This chapter discusses individuals who already learned about product management but needed to find where they could get the formal title and training. They all looked for roles where they could excel using skills from previous experiences as a step towards their longer-term plan of becoming a PM. Being very transparent about their desire to move during interviews, even when they felt they didn't have all the skills. Their stories highlight how they communicated to employers about their offering, what agreement both parties made, and how they were able to convince them when the time for the transition came around.
Lindsay took the business school route as a way to explore the many career options and got an internship in HR at a startup during her master's program. While working full time as an HR specialist at a large corporation, she got the chance to integrate software in the company to improve processes and saw the immediate impact on technology on the business. Lindsay went back to school to get more technical knowledge and got a job as a business analyst to gather requirements to help build out health care products for clients. She gained a keen interest in user research and the desire to work closer to customers, which revealed her interest in product roles. Lindsay then took a job as a QA lead at a startup where she reported bugs and suggested product improvements, which helped her transition internally to become a product manager.
Darlene started her career as a nurse as she saw it as a way to easily transition into other jobs. Along with her training in education, the combination allowed her to spend 15 years in the health industry, and she shaped different roles for herself beyond what was defined. After going down the entrepreneurial path as an independent broker, she learned a lot about the insurance space, which motivated her to find tech solutions to solve some of her problems. She used a product called Finaeo, and after sending the CEO 15 pages worth of feedback, she got offered a job at the company. After working as an Advisor success manager for 18 months, Darlene transitioned internally to become a product manager.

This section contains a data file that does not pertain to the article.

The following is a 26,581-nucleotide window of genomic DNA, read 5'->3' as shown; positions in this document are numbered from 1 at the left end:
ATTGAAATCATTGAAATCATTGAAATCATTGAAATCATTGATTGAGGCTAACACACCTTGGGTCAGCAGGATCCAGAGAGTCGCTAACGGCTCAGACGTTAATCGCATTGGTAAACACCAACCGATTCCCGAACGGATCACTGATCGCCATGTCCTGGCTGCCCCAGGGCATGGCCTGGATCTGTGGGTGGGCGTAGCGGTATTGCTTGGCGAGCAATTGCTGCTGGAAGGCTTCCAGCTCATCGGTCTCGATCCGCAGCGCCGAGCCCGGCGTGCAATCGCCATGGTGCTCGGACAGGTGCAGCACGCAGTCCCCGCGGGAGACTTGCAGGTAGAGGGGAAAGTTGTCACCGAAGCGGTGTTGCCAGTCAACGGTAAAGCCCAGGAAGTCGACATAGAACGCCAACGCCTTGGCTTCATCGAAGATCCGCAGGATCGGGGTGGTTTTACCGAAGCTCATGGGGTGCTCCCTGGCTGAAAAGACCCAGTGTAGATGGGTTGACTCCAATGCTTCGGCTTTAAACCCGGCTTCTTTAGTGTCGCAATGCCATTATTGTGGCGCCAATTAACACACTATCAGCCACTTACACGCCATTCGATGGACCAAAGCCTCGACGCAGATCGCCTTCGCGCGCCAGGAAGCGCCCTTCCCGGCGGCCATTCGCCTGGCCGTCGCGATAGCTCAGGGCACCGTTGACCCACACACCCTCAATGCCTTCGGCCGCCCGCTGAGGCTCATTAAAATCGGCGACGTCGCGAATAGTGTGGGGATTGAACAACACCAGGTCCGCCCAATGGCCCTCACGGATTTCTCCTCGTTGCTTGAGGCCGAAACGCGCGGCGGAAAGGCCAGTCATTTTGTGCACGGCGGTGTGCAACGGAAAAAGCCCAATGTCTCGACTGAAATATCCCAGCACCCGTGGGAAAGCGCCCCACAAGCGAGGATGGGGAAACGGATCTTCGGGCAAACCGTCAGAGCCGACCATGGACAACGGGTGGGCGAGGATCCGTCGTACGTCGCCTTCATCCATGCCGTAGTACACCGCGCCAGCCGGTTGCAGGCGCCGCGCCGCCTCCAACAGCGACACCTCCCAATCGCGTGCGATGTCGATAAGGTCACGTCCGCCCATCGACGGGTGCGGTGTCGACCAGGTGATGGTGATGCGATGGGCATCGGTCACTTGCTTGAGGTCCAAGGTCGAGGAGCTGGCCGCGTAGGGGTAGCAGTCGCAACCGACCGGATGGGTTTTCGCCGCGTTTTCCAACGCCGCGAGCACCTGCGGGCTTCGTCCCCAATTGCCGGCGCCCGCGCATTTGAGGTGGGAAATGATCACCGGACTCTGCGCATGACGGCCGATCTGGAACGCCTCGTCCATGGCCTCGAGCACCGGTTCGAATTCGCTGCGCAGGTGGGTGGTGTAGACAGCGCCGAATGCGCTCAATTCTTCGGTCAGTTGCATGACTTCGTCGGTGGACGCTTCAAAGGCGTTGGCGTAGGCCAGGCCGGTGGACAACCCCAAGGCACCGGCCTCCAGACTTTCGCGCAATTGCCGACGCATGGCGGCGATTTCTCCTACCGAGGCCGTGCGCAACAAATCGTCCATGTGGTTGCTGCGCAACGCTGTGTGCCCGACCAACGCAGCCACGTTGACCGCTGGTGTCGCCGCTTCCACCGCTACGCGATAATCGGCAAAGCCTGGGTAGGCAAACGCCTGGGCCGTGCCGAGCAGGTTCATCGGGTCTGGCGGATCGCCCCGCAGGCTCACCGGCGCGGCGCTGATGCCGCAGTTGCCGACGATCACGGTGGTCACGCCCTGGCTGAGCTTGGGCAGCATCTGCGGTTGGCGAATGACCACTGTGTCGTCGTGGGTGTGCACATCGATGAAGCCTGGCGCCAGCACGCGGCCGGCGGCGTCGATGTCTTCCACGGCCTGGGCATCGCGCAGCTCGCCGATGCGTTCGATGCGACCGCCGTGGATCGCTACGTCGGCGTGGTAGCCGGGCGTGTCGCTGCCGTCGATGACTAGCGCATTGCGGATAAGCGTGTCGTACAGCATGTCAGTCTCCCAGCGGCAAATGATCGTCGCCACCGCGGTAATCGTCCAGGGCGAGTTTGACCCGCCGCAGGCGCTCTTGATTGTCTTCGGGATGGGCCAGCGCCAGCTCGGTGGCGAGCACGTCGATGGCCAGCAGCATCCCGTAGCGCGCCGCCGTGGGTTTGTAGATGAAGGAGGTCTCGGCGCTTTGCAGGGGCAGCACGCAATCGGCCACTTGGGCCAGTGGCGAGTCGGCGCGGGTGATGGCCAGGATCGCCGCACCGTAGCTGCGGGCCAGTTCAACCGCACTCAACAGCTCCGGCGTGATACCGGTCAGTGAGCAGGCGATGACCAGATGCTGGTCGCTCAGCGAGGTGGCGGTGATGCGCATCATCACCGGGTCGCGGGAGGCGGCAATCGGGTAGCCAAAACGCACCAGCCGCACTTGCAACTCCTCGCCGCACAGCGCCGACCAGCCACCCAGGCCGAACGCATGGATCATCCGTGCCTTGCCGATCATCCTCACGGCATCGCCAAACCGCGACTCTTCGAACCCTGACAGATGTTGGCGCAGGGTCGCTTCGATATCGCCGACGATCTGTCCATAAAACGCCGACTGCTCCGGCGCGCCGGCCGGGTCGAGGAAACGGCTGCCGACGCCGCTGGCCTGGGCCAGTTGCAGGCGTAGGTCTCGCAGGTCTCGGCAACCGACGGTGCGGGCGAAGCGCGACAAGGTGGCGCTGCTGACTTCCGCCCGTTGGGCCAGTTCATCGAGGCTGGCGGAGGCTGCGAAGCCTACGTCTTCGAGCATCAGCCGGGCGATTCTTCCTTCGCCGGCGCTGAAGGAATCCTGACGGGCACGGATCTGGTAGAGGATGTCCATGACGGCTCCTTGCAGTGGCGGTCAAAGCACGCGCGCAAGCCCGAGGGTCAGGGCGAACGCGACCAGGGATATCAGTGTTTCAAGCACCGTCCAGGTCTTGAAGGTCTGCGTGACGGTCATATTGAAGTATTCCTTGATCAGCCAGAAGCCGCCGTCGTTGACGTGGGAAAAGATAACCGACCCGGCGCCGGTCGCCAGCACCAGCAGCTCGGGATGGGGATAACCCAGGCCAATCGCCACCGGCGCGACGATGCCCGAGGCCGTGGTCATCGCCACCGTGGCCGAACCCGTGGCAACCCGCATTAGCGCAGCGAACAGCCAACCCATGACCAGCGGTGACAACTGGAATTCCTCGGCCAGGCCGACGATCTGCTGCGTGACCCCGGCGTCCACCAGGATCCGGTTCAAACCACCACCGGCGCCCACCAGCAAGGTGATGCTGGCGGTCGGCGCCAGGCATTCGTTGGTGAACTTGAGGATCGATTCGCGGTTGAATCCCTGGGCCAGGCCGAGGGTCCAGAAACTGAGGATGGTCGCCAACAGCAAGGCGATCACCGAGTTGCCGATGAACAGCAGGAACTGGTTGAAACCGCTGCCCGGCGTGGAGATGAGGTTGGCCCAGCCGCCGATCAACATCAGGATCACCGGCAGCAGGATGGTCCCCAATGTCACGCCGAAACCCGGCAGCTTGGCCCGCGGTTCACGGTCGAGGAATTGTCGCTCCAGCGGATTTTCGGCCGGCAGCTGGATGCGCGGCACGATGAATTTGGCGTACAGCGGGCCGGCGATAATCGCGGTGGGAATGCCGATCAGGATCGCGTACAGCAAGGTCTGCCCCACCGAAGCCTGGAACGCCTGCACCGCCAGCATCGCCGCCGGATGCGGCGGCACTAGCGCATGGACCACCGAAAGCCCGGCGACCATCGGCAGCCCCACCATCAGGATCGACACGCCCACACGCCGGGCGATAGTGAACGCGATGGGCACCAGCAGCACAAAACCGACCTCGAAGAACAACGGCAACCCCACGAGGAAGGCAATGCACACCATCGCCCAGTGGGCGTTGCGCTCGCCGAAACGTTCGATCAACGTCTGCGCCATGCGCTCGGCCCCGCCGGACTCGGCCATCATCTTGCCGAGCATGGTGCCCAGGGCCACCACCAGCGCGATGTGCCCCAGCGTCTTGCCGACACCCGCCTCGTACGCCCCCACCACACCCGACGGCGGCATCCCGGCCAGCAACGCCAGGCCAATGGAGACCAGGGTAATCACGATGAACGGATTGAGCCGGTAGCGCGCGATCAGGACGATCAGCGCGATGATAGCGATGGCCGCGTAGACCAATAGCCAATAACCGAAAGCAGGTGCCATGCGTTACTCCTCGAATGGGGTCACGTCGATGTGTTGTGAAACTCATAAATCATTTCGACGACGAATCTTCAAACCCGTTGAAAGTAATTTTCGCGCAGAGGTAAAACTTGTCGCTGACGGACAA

Anthony initially imagined his life in the hospitality industry with the goal of one day become a hotel manager. After spending a year working at a Four Seasons hotel, he decided to switch his university program to business technology management, which got him a full-time job as a business analyst. He enjoyed the process of gathering business requirements and then communicating them to the technical team to execute, but wasn’t impressed with the waterfall development method the organization had. While searching for a better approach, Anthony learned about agile development and design thinking, which motivated him to take a UX and product design course. Anthony was recruited by a startup that wanted to use the blend of his BA, UX, and technical skills, which helped in his internal transition into a product management role.